Coleus, the most colorful houseplant.

Did you ever notice that most houseplants are just green? Sure some have flowers but most of them spend the vast majority of the time only green. It's kinda boring. Except for Coleus. It's pink, ruby, burgundy, yellow, white and green color variations are quite striking and can provide a pop of summer like color even in the dead of winter. Unfortunately, many gardeners don't realize that you can grow it as a houseplant!

Coleus as a houseplant

Coleus is actually a perennial. It's a tender perennial that is often used more like an annual, but in the right conditions it can grow year round. Luckily, you have those conditions inside your house! Outside it's only hardy above zone 10. 

Coleus suffers cold damage at around 30°F, so if you have one growing outside you'll want to take cuttings or bring it inside before it gets too cold! It's super simple to grow more plants from cuttings, though..all you need is water.

The most popular is known as Coleus Hybridus (painted nettle). A much more vibrant Coleus plant, simply called "Rainbow Mixed Colors" on the seed package or seedling flat is unbeatable in color variations. Plectranthus scutellarioides, commonly known as coleus, is a species of flowering plant in the family Lamiaceae, native to southeast Asia through to Australia. wiki 

Chances are you have the Rainbow mixed colors if you bought seedlings from the local nursery. At least that's what they sell at all the ones I've been to.

How to grow coleus indoors

Growing Coleus indoors

My coleus plants do well in about an 8" pot size, though you can certainly start smaller. Coleus plants grow best in moist well-drained soil amended with organic compost. When kept as  a houseplant, I water them well once a week. Give some weak compost tea about once a month in winter, twice a month in the growing season.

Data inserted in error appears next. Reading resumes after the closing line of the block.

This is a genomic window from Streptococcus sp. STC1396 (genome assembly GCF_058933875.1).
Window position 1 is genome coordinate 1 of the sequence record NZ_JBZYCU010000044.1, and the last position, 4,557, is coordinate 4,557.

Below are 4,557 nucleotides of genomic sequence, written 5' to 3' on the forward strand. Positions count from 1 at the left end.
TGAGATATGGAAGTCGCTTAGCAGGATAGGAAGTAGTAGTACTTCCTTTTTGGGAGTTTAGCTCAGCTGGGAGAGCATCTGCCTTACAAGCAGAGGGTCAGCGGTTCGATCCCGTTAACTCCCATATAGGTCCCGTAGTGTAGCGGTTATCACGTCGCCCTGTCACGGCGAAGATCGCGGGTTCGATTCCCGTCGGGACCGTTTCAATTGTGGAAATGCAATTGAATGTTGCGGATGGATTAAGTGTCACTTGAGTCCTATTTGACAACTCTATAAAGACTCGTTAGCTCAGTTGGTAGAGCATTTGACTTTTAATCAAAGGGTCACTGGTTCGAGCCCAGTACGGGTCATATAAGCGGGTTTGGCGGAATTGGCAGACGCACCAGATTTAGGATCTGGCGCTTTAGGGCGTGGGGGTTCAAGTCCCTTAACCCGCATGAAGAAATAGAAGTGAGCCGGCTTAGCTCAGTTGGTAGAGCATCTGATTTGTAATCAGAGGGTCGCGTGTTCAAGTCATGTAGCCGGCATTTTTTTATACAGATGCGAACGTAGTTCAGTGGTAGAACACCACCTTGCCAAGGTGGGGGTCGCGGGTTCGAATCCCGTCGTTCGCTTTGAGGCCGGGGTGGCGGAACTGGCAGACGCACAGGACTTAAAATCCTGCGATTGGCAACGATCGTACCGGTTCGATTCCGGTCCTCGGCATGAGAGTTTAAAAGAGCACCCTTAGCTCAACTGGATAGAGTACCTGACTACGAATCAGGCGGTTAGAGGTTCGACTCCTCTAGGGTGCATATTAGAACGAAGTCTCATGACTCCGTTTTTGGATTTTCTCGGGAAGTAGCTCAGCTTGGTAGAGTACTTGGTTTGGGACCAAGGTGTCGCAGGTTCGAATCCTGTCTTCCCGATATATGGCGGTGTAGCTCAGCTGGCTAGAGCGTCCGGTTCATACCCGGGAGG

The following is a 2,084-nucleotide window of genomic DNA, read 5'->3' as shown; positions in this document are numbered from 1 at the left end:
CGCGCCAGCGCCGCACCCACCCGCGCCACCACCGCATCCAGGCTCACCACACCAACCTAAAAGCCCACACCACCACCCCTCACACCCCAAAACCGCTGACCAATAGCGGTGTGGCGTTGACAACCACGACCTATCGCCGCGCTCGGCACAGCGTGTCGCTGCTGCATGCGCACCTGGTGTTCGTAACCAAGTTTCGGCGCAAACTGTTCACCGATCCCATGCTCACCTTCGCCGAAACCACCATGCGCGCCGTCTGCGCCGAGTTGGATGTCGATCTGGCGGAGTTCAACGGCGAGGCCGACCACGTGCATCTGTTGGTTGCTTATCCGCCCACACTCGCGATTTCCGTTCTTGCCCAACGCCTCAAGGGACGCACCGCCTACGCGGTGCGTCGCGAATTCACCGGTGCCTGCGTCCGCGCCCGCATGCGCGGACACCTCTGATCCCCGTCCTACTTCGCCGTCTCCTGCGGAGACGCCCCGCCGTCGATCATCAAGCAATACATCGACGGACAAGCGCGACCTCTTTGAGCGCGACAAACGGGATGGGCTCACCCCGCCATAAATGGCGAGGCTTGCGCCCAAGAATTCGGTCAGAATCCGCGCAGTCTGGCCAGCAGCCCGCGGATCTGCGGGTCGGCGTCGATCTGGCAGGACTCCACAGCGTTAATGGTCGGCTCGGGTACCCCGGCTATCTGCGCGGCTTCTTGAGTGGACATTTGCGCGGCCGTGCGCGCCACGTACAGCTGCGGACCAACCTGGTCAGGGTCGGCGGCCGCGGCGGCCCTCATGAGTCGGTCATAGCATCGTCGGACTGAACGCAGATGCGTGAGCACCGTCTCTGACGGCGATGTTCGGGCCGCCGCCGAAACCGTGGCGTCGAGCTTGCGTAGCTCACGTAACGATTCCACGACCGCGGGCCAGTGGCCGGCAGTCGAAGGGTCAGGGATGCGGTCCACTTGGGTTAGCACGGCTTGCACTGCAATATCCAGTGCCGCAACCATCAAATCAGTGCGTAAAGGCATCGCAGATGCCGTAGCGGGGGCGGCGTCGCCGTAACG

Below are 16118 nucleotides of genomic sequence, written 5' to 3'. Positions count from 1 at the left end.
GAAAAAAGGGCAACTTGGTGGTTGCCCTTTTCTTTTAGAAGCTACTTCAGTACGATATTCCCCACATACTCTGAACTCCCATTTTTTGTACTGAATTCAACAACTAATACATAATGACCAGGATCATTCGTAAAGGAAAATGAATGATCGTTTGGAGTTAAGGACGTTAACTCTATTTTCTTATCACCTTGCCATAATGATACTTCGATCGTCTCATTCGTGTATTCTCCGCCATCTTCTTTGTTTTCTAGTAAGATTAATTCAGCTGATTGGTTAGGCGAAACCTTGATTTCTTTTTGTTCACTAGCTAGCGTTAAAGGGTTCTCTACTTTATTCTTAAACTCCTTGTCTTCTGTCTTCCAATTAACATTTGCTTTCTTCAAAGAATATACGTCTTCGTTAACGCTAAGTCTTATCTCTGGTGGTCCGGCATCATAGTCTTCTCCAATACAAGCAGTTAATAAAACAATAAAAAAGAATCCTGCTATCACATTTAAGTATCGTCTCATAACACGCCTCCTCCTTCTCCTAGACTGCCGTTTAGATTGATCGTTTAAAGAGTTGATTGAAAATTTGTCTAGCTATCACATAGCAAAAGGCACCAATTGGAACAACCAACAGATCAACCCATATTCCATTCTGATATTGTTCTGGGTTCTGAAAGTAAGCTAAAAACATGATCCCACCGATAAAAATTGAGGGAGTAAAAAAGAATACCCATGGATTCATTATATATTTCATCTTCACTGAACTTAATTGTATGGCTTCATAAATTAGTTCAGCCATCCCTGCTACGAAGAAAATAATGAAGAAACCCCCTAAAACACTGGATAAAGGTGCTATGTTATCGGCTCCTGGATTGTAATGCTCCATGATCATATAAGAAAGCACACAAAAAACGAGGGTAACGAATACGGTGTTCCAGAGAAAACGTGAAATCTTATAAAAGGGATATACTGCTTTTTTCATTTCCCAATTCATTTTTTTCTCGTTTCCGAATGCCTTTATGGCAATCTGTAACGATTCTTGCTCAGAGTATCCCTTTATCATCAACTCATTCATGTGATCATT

Depending on the variety you have, your plant could prefer as much sun as possible, or indirect sun. I keep mine in a bright eastern facing window and they seem to do well all winter long. I have that Rainbow Mix that I mentioned earlier, and more than likely you do too. 

If your coleus is growing well in bright light keep it there, but if the color starts to fade it probably needs a little less light.  

Since we're getting into cold weather here though, you're probably going to want to take some cuttings from your coleus ASAP. Because of the ease of regeneration of the Coleus plant, you could easily propagate a single plant into several totally new plants for this winter. 

How to propagate Coleus plant

Once the coleus plant is about a foot tall, you can take a few cuttings. Begin cutting near the bottom. Trim each one to about 6" in length, then remove all the tiny bottom leaves. I always forget to do this. 

It won't hurt the process if you forget, but it could cause the water to get funky pretty quickly. If you did forget, you'll want to pull the tiny leaves off before you plant the cutting so they don't rot in the soil.

Rooting the cuttings